From Reuters:

Greek Prime Minister George Papandreou sought but failed to get consensus from opposition leaders on Tuesday on a new set of austerity measures aimed at averting default.

Desperate to secure the next tranche of a 110 billion euros EU/IMF bailout, Athens decided on Monday to jump start privatisations and push through six billion euros worth of extra fiscal measures to convince lenders and markets it can pay down debt without restructuring.
Greek PM tries but fails to win political consensus | Reuters

This situation, even if it is temporary, highlights the headwinds that can occur in democratic societies when leaders need to push policies that require sacrifice. The risk is that voters would eventually change a government if its persists on a course that is unpopular or the government would retreate before an electoral judgment against it. Unfortunately, when societies avoid difficult choices, they can accelerate the onset of a crisis. Such crises can pose risks to those societies' economic, political, and social stability.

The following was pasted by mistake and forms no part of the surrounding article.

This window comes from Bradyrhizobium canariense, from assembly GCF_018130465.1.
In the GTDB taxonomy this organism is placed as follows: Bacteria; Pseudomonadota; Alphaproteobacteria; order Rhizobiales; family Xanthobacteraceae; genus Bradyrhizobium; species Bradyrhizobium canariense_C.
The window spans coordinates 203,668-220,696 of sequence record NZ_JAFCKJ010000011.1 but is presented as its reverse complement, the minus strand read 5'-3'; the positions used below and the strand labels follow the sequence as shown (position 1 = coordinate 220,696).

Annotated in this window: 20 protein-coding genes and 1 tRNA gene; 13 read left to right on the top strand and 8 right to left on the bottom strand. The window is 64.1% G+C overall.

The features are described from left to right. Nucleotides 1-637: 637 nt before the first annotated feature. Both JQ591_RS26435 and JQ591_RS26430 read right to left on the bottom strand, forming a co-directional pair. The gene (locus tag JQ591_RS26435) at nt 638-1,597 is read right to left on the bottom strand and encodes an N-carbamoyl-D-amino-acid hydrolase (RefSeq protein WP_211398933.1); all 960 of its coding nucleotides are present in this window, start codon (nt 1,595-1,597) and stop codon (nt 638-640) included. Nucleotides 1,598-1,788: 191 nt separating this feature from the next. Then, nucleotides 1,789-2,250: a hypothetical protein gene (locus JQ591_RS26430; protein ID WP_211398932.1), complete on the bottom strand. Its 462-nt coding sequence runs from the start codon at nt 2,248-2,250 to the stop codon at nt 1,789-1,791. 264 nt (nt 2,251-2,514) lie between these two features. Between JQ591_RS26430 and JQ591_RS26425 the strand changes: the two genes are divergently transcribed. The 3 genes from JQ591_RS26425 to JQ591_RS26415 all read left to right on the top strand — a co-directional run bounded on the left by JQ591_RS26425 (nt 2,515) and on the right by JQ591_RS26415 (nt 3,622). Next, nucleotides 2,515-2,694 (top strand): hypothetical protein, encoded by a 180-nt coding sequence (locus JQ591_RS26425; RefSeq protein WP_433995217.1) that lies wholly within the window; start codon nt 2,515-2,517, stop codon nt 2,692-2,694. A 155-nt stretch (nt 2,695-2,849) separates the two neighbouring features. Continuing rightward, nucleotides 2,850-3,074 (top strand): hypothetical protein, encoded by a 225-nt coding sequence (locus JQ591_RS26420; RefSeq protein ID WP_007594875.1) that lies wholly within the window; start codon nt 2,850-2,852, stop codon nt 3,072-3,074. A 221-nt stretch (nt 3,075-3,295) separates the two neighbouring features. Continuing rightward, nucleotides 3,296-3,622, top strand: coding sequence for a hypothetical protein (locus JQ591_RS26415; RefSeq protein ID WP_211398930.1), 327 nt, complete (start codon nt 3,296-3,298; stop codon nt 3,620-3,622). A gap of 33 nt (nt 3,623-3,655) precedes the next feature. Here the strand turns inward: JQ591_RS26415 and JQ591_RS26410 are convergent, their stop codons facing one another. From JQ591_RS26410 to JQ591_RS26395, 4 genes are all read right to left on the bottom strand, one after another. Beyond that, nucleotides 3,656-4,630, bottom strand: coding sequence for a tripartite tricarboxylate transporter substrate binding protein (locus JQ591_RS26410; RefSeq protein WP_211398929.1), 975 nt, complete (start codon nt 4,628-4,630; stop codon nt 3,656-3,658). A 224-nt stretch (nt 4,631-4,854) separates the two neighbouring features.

Greece remains a lesson in what happens when countries postpone difficult choices. The U.S. is not at such a position right now. However, a continued absence of credible fiscal consolidation would increase those risks in the medium-term and beyond. Currently, much work remains to be done in the U.S. Aside from political leaders needing to negotiate an increase in the debt ceiling (likely) with some degree of fiscal consoldidation (likely to be modest and backloaded, with tough concrete choices being put off), there is perhaps an equal need to educate and inform the American public on the drivers of the nation's fiscal imbalances and the consequences of delay.

One should also bear in mind that a nation's financial situation also has an impact on its political, military, and economic power. Hence, delay could lead to a situation where the U.S. would be relatively weaker than it might otherwise have been and such an outcome would pose risks to some of its important overseas interests.